CT Differs from National Trend: Top Baby Names are Mason and Emma

Across the nation in 2012, the most frequent names for newborn babies were Jacob and Sophia.  Not in Connecticut.  Here, the leading names were Mason and Emma, choices that were runners-up nationally.

The top ten boys’ names in Connecticut were:  Mason, Jacob, Michael, Liam, Ethan, Jayden, Anthony, Matthew Noah and Ryan.  The top ten girls’ names in Connecticut were:  Emma, Olivia, Isabella, Sophia, Ava, Mia, Emily, Charlotte and Abigail.

Nationally, the leading boys names in 2012 were, Jacob, Mason, Ethan, Noah, William, Liam, Jayden, Michael, Alexander and Alden.  The most frequent girls names were Sophia, Emma, Isabella, Olivia, Ava, Emily, Abigail, Mia, Madison and Elizabeth.

In Connecticut, Sophia also topped the list in 2011, while Alexander was the leading name among boys.    Mason ranked third that year.  In 2010, Michael and Isabella were the most popular names chosen by Connecticut parents. Alexander dropped from number one in 2011 to number 13 in 2012.  Emma jumped from number four in 2011 to the top spot in 2012 in Connecticut.baby-cute-baby-1680x1050

The data is based on Social Security card application information, and compiled by the Social Security Administration. A decade ago, in 2002, the top names selected in Connecticut were Michael and Emily.  In 1992, Michael and Jessica topped the list.  By 2012, Jessica did not make the top 100 girls names in Connecticut.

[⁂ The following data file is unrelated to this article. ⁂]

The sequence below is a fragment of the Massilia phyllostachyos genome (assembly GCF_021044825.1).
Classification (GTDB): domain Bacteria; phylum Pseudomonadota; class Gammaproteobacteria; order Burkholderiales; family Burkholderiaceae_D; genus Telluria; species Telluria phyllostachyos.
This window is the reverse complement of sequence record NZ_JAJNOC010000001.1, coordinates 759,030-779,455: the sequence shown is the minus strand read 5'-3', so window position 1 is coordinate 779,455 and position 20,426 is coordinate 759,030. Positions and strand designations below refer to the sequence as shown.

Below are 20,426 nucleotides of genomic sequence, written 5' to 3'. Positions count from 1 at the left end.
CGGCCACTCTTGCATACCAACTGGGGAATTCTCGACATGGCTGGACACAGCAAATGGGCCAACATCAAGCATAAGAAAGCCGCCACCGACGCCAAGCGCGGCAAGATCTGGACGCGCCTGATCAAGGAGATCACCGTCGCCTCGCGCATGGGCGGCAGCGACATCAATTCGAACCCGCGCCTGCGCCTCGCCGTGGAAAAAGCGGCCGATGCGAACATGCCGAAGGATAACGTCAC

Another name on the move – perhaps reflecting the growing popularity of the location in New York (and perhaps Connecticut, too?)  – is the name Brooklyn.  After finishing 75th in 2010 and 76th in 2011, the name jumped to47th in popularity in 2012.    Elizabeth is more popular outside Connecticut, ranked at number 10 nationally in 2012 and at number 20 in Connecticut, up slightly from number 23 the previous year.

Reasons for name selection vary widely.  One of the more recent findings, published in the October 2012 issue of Psychological Science, was developed by researchers Jonah Berger, Eric Bradlow, Alex Braunstein and Yao Zhang of the University of Pennsylvania’s Wharton School.  Writing in the journal of the Association for Psychological Science, they found that names starting with K, such as Karl and Katie, became about 9% more popular after Hurricane Katrina – evidence that parents’ choices about what to call their children are influenced by the sound of names in the news.   It is unclear whether Storm Sandy had a similar effect in Connecticut, since the storm occurred mid-way through the year.

A recent study by Bohan + Ipsos for WhyMomsRule.com found that nearly nine in ten Americans approve of their first names – 31 percent “love it,” 56 percent “like it,” 10 percent “dislike it” and 3 percent “hate it.”  The study also found a marked shift toward “unique” names and away from family and traditional names during the 20th century.  Daughters have more unusual names than sons, and sons have names that are easier to spell than daughters, the study, conducted in March 2013, found.

Closing out the top 100 most popular names in Connecticut were Antonio, for boys, and a three-way tie between Melanie, Serenity and Valentina among girls.  And just in case you’re wondering, in addition to Connecticut, Mason and Emma were the #1 names for 2012 in West Virginia.